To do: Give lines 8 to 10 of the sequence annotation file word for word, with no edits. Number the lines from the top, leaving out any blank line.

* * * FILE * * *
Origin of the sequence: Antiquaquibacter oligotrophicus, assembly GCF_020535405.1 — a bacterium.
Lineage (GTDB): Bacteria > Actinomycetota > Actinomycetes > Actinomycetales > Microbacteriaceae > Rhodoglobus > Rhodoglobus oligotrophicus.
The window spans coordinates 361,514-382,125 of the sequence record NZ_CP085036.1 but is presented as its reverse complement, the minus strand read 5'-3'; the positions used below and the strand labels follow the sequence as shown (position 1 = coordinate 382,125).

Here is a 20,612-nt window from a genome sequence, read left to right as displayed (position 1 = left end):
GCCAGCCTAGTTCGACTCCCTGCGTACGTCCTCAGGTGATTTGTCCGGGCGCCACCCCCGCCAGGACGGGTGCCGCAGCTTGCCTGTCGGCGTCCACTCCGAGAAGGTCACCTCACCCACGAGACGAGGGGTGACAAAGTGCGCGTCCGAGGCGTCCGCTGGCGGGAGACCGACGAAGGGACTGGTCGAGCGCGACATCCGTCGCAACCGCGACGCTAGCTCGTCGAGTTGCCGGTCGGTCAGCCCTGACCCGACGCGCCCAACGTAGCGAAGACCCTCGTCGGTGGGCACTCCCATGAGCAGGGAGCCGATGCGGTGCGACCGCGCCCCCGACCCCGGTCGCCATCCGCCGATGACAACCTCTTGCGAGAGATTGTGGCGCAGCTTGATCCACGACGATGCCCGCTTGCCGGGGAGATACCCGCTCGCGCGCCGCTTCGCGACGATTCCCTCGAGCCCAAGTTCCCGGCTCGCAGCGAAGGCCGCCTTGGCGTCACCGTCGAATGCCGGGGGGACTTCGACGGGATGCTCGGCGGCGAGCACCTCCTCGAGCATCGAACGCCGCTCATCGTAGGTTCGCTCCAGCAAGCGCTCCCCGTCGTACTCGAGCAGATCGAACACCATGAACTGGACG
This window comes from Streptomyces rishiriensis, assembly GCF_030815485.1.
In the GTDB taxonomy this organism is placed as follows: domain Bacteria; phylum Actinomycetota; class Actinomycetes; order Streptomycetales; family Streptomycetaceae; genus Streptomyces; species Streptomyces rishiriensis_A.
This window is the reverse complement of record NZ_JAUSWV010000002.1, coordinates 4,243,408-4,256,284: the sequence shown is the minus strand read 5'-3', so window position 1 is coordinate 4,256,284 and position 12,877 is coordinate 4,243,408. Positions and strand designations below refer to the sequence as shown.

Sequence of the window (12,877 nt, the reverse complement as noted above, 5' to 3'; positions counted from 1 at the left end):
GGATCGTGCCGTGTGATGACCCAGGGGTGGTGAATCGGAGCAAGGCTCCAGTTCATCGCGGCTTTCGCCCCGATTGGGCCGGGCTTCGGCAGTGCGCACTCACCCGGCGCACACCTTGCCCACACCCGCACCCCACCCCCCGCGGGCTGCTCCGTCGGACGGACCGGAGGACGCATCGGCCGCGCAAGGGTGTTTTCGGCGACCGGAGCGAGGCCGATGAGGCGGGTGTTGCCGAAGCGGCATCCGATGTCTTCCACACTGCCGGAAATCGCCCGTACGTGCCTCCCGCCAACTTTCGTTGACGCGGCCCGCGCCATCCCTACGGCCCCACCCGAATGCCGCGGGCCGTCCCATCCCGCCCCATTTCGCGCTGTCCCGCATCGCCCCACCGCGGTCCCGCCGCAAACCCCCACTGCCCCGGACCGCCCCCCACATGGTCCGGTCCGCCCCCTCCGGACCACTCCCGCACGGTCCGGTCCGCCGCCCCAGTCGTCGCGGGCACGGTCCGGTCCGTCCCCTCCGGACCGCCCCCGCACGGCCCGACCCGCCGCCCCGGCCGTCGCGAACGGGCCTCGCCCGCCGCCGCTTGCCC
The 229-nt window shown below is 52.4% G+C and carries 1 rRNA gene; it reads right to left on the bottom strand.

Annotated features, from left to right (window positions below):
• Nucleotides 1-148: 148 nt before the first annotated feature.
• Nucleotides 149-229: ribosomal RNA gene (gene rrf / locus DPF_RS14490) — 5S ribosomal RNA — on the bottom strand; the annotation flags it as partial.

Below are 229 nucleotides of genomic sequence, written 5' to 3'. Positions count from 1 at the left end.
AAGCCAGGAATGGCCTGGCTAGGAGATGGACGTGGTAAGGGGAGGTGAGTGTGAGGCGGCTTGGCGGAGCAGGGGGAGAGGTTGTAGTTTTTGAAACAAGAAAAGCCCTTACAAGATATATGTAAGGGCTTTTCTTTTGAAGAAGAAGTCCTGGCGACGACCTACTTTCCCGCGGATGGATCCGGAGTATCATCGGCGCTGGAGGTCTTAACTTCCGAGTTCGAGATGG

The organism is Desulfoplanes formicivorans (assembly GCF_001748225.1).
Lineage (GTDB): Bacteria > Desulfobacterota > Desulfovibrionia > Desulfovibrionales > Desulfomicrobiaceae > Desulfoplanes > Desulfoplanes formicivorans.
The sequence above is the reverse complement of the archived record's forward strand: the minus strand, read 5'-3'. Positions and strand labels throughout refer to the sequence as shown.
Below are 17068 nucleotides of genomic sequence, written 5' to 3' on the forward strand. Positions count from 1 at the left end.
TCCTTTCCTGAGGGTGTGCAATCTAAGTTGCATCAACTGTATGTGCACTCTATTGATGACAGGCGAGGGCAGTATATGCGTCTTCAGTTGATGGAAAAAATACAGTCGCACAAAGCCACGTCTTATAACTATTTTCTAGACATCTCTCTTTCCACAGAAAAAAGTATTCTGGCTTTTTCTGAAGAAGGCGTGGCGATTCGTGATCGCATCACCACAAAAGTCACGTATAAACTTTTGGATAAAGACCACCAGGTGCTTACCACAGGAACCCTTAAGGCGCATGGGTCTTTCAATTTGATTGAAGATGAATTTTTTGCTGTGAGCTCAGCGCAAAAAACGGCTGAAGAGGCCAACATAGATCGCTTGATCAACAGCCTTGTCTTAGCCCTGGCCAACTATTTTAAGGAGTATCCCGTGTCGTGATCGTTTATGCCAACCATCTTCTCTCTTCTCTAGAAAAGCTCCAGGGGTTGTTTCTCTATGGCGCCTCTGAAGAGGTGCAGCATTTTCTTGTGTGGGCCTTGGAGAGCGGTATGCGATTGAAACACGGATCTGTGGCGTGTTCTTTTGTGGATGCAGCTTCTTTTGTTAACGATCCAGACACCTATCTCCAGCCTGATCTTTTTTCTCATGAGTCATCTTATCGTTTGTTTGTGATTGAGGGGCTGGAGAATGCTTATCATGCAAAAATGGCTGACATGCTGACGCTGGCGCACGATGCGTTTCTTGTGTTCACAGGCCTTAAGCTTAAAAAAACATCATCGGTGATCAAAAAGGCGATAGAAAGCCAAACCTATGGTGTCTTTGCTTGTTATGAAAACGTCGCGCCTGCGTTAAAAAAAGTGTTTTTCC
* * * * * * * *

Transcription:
This window is the reverse complement of record NZ_JAUSWV010000002.1, coordinates 4,243,408-4,256,284: the sequence shown is the minus strand read 5'-3', so window position 1 is coordinate 4,256,284 and position 12,877 is coordinate 4,243,408. Positions and strand designations below refer to the sequence as shown.

Sequence of the window (12,877 nt, the reverse complement as noted above, 5' to 3'; positions counted from 1 at the left end):
GGATCGTGCCGTGTGATGACCCAGGGGTGGTGAATCGGAGCAAGGCTCCAGTTCATCGCGGCTTTCGCCCCGATTGGGCCGGGCTTCGGCAGTGCGCACTCACCCGGCGCACACCTTGCCCACACCCGCACCCCACCCCCCGCGGGCTGCTCCGTCGGACGGACCGGAGGACGCATCGGCCGCGCAAGGGTGTTTTCGGCGACCGGAGCGAGGCCGATGAGGCGGGTGTTGCCGAAGCGGCATCCGATGTCTTCCACACTGCCGGAAATCGCCCGTACGTGCCTCCCGCCAACTTTCGTTGACGCGGCCCGCGCCATCCCTACGGCCCCACCCGAATGCCGCGGGCCGTCCCATCCCGCCCCATTTCGCGCTGTCCCGCATCGCCCCACCGCGGTCCCGCCGCAAACCCCCACTGCCCCGGACCGCCCCCCACATGGTCCGGTCCGCCCCCTCCGGACCACTCCCGCACGGTCCGGTCCGCCGCCCCAGTCGTCGCGGGCACGGTCCGGTCCGTCCCCTCCGGACCGCCCCCGCACGGCCCGACCCGCCGCCCCGGCCGTCGCGAACGGGCCTCGCCCGCCGCCGCTTGCCC